NEWS | Dec. 9, 2016

AMC releases further guidance on additional arming programs

By Candy Knight Air Mobility Command Public Affairs

SCOTT AIR FORCE BASE, Ill. -- Air Mobility Command recently released a policy outlining three programs as options installations commanders can consider to enhance the safety and deter threats to AMC personnel.

The programs are the Security Forces Staff Arming, Unit Marshal Program, and Law Enforcement Officers Safety Act.

“The policy is written to give overarching guidance, but allow installation commanders to implement their programs in a way that best fits their individual installation,” said Lt. Col. Shawn Kirkpatrick, AMC’s A4’s Chief of Integrated Defense Operations. “However, the policy doesn’t give the installation commanders authority to grant on-installation concealed carry privileges to personnel with a state issued concealed carry license or permit.”

Each additional arming program is unique and comes with a specific set of regulations. Additionally, each participating AMC installation must have their plans reviewed by AMC A4S-Security Forces Division before implementation.

The Security Forces Staff Arming is an existing program permitting Security Forces to allow security personnel who don’t normally carry weapons, such as personnel performing administrative duties, to be armed while on duty.

“These individuals are already SFS badge wearers, but are performing staff duty or support type work,” Kirkpatrick said. “With Security Forces Staff Arming, these individuals will be armed and can be a more immediate response, particularly in an active shooter scenario.”

Kirkpatrick stressed that individuals armed under this program still follow the same rules and have the same restrictions as on-duty SFS personnel.

“This program gives the SFS commander access to more armed personnel if the situation dictates,” he said.

The Unit Marshal Program is a fairly new program providing commanders with an option to arm select non-security forces members of a unit. Those selected for armed security receive specialized training from SFS.

“Dover was the first base to implement this program,” said Senior Master Sgt. Brent Sanders, AMC A4 Integrated Defense Operations Manager. “With this program, a unit commander determines, based on a variety of factors, the need for armed security. For example, a commander may determine that areas with easy accessibility to a large outside customer base or a perceived threat to its personnel and customers, may require an armed presence to deter threats.”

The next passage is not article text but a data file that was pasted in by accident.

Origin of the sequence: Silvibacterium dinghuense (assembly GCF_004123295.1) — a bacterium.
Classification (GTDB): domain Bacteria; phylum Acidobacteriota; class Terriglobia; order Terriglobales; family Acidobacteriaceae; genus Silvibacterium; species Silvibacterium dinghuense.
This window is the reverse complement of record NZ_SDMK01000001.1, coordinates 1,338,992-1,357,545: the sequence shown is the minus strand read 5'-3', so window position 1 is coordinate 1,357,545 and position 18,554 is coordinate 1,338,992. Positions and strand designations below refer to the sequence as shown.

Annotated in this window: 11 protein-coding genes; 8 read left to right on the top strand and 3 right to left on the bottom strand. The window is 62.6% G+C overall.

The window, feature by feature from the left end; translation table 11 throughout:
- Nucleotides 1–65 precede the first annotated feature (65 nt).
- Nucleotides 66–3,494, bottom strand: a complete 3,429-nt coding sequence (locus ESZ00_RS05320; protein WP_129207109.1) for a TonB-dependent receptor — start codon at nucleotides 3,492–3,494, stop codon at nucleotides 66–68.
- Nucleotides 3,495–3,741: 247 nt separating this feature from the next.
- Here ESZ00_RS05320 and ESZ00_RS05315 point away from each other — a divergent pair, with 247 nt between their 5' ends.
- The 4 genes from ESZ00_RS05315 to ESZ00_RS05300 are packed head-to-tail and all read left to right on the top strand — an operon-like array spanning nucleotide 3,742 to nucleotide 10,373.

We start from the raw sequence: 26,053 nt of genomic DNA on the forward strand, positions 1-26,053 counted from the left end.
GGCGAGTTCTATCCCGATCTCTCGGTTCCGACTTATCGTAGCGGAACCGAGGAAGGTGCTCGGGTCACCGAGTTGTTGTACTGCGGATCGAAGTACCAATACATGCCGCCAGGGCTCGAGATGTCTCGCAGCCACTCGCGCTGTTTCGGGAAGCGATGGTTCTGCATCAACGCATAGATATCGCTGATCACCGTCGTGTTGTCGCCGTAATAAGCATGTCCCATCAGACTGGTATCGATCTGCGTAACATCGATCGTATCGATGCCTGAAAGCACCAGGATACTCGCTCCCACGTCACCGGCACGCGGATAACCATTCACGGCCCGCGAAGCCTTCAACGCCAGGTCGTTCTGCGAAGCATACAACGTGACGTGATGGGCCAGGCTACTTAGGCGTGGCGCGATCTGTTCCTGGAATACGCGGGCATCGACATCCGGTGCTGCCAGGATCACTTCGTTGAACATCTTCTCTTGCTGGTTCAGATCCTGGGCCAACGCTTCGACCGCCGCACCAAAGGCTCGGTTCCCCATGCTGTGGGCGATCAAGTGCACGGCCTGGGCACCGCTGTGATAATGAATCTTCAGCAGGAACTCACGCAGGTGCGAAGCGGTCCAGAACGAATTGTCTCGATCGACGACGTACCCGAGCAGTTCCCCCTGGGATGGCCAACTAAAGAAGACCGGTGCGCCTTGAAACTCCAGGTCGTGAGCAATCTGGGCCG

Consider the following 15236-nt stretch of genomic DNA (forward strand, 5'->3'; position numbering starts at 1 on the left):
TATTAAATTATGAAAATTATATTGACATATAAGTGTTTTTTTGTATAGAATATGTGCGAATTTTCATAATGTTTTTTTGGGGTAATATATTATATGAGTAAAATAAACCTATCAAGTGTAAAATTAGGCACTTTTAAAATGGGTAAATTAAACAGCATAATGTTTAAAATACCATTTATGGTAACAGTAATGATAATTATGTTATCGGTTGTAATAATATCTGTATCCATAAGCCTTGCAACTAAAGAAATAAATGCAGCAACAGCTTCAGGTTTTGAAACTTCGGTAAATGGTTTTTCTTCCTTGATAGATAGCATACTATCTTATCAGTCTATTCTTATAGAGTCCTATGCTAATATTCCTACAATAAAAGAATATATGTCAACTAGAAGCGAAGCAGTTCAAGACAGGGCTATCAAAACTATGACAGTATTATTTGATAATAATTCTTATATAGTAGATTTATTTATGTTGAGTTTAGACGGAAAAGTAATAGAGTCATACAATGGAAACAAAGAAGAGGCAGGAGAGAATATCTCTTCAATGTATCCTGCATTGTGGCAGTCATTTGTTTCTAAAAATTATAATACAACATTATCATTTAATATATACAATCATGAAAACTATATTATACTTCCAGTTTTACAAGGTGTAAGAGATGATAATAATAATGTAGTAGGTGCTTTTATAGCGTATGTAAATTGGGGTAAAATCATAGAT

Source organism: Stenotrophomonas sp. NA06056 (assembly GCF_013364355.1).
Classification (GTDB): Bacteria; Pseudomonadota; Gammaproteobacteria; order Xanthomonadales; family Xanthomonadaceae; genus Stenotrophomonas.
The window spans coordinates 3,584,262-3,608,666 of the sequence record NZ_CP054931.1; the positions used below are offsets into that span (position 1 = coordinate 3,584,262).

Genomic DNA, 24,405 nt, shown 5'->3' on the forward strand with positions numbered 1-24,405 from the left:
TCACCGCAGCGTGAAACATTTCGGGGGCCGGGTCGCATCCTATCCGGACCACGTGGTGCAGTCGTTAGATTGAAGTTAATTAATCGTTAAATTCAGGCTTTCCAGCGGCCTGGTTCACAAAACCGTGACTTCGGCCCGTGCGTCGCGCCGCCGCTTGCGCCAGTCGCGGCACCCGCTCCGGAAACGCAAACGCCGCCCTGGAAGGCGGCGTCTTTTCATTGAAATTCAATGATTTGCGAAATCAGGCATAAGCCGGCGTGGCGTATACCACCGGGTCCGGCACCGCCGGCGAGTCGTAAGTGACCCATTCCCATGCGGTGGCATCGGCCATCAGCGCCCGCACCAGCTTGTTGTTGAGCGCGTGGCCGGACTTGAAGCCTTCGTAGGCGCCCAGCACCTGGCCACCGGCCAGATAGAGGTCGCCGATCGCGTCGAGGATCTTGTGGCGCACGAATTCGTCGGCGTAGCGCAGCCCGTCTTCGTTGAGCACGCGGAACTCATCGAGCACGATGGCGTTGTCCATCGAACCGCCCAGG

Both Kirkpatrick and Sanders emphasized that UMP Airmen are not first-responders.

“UMPs are strictly there for security,” Kirkpatrick said. “They are not law enforcement, they aren’t first responders, they aren’t part of a response force, and they can’t leave their designated area to respond to other areas. UMPs are there to protect their specific, dedicated area.”

The Law Enforcement Officers Safety Act, or LEOSA, allows all categories of LEOSA-credentialed personnel — current, separated and retired law enforcement officers — to carry their concealed privately-owned firearm on base if the installation commander authorizes the program.

“This program allows credentialed individuals to carry concealed weapons into federal facilities that the installation commander has control over, unless the building falls under another jurisdiction or the tenant opts out,” Kirkpatrick said. “For example, the installation commander here at Scott can’t authorize individuals to carry concealed weapons into the post office because that location falls under another federal jurisdiction.”

Both Kirkpatrick and Sanders stated there are strong opinions on both sides of the issue, but the important part is recognizing the need to better protect the Air Force’s most precious resource - its people.

Kirkpatrick explained that in an active shooter scenario, the event is typically over before law enforcement arrives.

“The recent policies and programs were born out of the Chattanooga, Tennessee, attacks in 2015, as well as DoD’s efforts to make our installations and our people safer,” he said. “These programs allow us to have more armed and readily accessible people available to help protect themselves and people in the immediate area.”